Christmas is also sometimes known as Xmas. Some people don’t think it’s correct to call Christmas ‘Xmas‘ as that takes the ‘Christ’ (Jesus) out of Christmas. (As Christmas comes from Christ-Mass, the Church service that celebrated the birth of Jesus.)
But that is not quite right! In the Greek language and alphabet, the letter that looks like an X is the Greek letter chi / Χ (pronounced ‘kye’ – it rhymes with ‘eye’) which is the first letter of the Greek word for Christ, Christos.
The early church used the first two letters of Christos in the Greek alphabet ‘chi’ and ‘rho’ to create a monogram (symbol) to represent the name of Jesus. This looks like an X with a small p on the top: ☧
The symbol of a fish is sometimes used by Christians (you might see a fish sticker on a car or someone wearing a little fish badge). This comes from the time when the first Christians had to meet in secret, as the Romans wanted to kill them (before Emperor Constantine became a Christian). Jesus had said that he wanted to make his followers ‘Fishers of Men’, so people started to use that symbol.
When two Christians met, one person drew half a basic fish shape (often using their foot in the dust on the ground) and the other person drew the other half of the fish. The Greek word for fish is ‘Ikthus’ or ‘Ichthys’. There are five Greek letters in the word. It can also make up a sentence of Christian beliefs ‘Ie-sous Christos Theou Huios So-te-r’ which in English means “Jesus Christ, Son of God, Saviour”. The second letter of this five letter is X or Christos!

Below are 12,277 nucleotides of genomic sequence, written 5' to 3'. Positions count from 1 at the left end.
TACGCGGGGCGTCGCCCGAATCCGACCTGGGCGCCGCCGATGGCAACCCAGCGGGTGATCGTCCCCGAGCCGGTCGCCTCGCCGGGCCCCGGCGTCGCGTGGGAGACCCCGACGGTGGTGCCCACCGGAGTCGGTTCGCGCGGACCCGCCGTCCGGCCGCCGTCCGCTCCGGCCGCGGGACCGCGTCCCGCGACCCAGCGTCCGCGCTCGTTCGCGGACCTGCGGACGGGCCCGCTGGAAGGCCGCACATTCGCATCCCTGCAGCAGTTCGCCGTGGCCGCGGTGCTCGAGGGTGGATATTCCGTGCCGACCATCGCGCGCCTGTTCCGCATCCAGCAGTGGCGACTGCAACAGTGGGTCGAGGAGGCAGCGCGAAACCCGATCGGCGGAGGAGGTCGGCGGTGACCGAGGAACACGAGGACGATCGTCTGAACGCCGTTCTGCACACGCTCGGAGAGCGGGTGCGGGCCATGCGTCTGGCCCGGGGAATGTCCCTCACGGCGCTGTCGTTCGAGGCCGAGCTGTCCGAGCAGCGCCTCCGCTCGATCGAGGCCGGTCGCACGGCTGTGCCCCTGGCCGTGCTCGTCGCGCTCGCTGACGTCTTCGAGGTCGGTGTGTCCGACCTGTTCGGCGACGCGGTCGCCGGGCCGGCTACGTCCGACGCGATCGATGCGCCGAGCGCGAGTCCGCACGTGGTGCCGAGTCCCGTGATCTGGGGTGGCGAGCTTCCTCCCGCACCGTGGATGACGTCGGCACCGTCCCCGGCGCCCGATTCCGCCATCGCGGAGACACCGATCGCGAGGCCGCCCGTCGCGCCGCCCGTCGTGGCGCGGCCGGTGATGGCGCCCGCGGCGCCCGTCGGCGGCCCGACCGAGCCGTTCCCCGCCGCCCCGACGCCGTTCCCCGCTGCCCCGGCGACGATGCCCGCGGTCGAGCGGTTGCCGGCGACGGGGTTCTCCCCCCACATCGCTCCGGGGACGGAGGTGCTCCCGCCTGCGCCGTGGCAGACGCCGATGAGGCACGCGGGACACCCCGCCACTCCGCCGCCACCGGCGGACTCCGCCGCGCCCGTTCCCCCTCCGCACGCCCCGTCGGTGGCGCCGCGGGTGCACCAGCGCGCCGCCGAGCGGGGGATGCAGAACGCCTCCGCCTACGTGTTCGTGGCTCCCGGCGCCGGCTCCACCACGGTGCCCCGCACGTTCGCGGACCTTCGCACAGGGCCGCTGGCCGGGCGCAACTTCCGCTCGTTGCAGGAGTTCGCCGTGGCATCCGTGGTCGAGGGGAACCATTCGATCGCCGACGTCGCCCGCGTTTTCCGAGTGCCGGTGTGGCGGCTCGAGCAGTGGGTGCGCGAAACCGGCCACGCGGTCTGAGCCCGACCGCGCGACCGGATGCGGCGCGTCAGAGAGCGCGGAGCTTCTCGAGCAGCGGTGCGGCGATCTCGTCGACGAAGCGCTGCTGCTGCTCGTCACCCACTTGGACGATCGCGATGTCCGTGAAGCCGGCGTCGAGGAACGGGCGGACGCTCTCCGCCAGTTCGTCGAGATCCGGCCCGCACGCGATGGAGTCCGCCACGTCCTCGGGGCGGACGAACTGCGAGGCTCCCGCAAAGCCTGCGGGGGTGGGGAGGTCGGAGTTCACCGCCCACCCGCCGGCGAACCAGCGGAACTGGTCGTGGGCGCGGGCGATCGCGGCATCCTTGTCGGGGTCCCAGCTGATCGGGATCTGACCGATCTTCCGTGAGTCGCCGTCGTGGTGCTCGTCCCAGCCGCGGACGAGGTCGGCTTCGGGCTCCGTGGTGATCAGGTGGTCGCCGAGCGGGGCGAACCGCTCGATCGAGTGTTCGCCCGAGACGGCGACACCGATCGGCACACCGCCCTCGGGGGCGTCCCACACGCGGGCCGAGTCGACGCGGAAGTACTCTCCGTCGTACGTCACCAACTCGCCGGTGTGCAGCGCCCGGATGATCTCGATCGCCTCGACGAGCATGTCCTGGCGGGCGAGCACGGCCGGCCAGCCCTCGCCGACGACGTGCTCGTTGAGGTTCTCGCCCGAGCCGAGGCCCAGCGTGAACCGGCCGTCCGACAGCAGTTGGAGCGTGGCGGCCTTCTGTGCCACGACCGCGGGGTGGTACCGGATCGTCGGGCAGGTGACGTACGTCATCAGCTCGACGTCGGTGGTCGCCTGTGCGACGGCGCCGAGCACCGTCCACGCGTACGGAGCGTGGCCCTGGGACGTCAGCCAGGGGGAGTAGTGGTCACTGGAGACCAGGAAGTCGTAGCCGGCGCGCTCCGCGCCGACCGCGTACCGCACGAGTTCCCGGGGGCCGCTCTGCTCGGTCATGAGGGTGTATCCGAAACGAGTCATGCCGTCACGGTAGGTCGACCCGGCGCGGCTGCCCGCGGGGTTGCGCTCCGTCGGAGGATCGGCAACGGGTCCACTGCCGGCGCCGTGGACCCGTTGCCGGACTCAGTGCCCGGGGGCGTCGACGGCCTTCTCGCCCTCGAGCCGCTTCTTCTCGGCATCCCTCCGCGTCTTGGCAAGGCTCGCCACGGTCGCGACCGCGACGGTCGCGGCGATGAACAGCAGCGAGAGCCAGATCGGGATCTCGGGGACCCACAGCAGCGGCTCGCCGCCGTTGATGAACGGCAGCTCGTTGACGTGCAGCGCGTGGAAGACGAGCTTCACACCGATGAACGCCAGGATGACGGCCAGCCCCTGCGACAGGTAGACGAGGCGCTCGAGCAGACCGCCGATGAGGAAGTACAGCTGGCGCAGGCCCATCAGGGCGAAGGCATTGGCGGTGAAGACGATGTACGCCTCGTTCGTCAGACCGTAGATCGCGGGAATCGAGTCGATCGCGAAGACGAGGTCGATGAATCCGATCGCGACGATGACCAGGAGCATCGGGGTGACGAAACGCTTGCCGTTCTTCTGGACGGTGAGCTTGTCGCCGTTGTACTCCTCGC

So Xmas can also mean Christmas, but it should also be pronounced ‘Christmas’ rather than ‘ex-mas’!
Christmas across the Middle East
“Xmas” is a common abbreviation of the word “Christmas”. The “-mas” part is from the Latin-derived Old English word for “Mass”, while the “X” comes from the Greek letter Chi, which is the first letter of the Greek word Χριστός, translated as “Christ”.
There is a common misconception that the word Xmas is a secular attempt to remove the religious tradition from Christmas by taking the “Christ” out of “Christmas”. While “Xmas” is considered to be an informal abbreviation, and should never be used in formal writing, it is historically correct.
The word “Christ” and its compounds, including “Christmas”, have been abbreviated in English for at least the past 1,000 years, long before the modern “Xmas” was commonly used. “Christ” was often written as “XP” or “Xt”; there are references in the Anglo-Saxon Chronicle as far back as AD 1021.
This X and P arose as the uppercase forms of the Greek letters χ and ρ used in ancient abbreviations for Χριστος (Greek for “Christ”), and are still widely seen in many Eastern Orthodox icons depicting Jesus Christ. The labarum, an amalgamation of the two Greek letters rendered as ☧, is a symbol often used to represent Christ in Catholic, Protestant, and Orthodox Christian Churches.
The Oxford English Dictionary (OED) and the OED Supplement have cited usages of “X-” or “X-” for “Christ-” as early as 1485. The terms “Xian” and “Xtian” have also been used for “Christian”.
The dictionary further cites the usage of “Xtianity” for “Christianity” from 1634. According to Merriam-Webster’s Dictionary of English Usage, most of the evidence for these words comes from “educated Englishmen who knew their Greek”.In ancient Christian art, χ and χρ are abbreviations for Christ’s name.
In many manuscripts of the New Testament and icons, Χ is an abbreviation for Χριστος, as is XC (the first and last letters in Greek, using the lunate sigma); compare IC for Jesus in Greek.”